The following was a rapid write, from a blog challenge to do a 5 minute free write on the word adapt. I did go back and attempt to polish it up, so it technically doesn’t qualify for the 5 minute challenge because I spent about three times as long. (Yes, a whopping 15 minutes : ) ) So many people advise us to “forget the past,” but like it or not, our pasts shape us, change us, and can never really be “forgotten.” We can, however, learn to adapt and overcome.
Adapting…to balloons and a new normal
It was meant to be a fun, exciting day, and for many it was. Seniors passed around their 2018 yearbooks for nostalgic writings from friends and teachers that would be exclaimed over in ensuing decades. Gleeful young people pranked the principal by filling his office with confetti and crepe paper. And a general sense of joy and giddiness permeated the too-warm hallways. This was it, the last official day of high school for hundreds of young people who had wandered the halls for the last four years.
For some the joy dissipated like air from a popped balloon. Or rather, with the air from popped balloons.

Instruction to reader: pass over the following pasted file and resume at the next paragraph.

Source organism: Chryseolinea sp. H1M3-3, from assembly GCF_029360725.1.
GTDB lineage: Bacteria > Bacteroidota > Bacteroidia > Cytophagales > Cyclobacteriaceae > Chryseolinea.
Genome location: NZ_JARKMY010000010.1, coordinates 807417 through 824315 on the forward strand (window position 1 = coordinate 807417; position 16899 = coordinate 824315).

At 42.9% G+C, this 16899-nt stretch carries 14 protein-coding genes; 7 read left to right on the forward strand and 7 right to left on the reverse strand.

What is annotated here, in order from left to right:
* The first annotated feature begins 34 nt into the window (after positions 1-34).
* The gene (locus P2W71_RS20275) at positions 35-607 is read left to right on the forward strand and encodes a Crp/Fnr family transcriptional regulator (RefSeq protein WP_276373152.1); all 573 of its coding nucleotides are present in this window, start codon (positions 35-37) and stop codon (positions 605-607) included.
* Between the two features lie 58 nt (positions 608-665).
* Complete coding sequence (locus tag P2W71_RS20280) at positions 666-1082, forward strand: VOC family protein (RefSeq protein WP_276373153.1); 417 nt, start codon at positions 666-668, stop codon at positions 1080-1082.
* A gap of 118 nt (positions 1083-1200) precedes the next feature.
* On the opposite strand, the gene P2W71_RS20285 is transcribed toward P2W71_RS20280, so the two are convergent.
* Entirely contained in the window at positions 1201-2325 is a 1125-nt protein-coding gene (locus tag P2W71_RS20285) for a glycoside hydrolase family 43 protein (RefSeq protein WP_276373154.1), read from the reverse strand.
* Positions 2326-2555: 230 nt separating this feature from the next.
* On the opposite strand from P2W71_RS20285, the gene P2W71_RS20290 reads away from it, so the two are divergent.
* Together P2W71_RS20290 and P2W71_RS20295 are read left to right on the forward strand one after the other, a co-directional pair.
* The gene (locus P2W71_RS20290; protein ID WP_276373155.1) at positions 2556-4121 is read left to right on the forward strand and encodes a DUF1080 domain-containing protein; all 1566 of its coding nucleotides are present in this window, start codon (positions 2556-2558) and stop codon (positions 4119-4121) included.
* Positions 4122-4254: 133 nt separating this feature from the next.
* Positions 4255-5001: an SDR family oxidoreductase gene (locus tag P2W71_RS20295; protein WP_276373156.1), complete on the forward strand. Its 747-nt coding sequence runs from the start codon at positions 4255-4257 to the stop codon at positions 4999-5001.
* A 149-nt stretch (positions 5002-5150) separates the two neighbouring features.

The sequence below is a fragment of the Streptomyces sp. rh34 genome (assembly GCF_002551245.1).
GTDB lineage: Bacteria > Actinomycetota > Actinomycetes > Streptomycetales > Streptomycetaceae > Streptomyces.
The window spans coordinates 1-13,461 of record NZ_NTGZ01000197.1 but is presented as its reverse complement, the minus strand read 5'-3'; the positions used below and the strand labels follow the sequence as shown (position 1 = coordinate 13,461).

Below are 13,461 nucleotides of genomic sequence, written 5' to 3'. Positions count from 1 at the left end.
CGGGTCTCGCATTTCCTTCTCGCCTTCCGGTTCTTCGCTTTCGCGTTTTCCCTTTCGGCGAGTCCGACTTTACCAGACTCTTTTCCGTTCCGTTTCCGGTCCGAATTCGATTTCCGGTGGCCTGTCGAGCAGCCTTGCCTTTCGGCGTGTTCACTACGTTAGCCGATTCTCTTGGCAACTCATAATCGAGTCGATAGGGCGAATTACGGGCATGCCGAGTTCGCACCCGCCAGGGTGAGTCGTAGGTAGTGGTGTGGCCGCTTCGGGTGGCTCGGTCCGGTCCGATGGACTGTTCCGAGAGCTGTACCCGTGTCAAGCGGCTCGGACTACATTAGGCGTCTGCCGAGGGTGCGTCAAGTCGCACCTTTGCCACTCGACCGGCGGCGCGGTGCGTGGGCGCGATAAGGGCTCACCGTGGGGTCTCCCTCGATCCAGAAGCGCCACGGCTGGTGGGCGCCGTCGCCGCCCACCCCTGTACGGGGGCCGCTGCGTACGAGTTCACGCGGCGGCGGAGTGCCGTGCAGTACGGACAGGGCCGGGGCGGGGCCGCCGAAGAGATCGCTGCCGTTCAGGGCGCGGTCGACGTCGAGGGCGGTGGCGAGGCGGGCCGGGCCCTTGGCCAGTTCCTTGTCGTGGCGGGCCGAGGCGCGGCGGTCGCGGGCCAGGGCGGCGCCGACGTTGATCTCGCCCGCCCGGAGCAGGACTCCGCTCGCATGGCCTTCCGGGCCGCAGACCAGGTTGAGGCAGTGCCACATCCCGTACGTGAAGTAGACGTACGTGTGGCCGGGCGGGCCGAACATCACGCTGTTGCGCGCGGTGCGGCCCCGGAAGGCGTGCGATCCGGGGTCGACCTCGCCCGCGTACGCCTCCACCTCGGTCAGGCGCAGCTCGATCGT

There were oodles of the colorful air-filled symbols of upcoming freedom. They sat at the bottom of a stairwell where posters hung for a recent student body election, and dozens more lined the hallways.
It wasn’t the sight of the balloons that sent my lackadaisical, end-of-the-school-year feelings running, to cause the sharp intake of breath, the fight-or-flight mode to kick in.
It was the sound.
Teenagers couldn’t seem to resist the urge to stomp on them, and the cacophony of one bursting after another was terrifying for one who has lived through a mass shooting. The pop pop pop set my heart beating, caused my hands to shake, and my initial inclination was to yell “RUN!!!” while my eyes darted down the hall, around the commons, up the stairwell, in search of a gunman.
The panic probably lasted less than two minutes, and then I was overcome with anger, wanting to lash out at whatever idiot allowed the balloons. I knew I wasn’t being reasonable but PTSD never behaves reasonably.
You never would have known any of this.
I put one foot in front of the other, smiled at a few people along the way, and headed to the classroom where I assist.
This is my new normal.
I hate balloons, or at least the sound of balloons popping.
And closed in areas.
And large crowds.
I hate these things, but I’ve adapted.
More than adapted, to my new normal, in fact. Because by God’s grace, the moments of terror are…momentary. I breathe, focus on His unfailing love. Joy always returns.
Satisfy us each morning with your unfailing love, so we may sing for joy to the end of our lives. Give us gladness in proportion to our former misery! Replace the evil years with good. Let us, Your servants, see You work again; let our children see Your glory. Psalm 90:14-16 NLT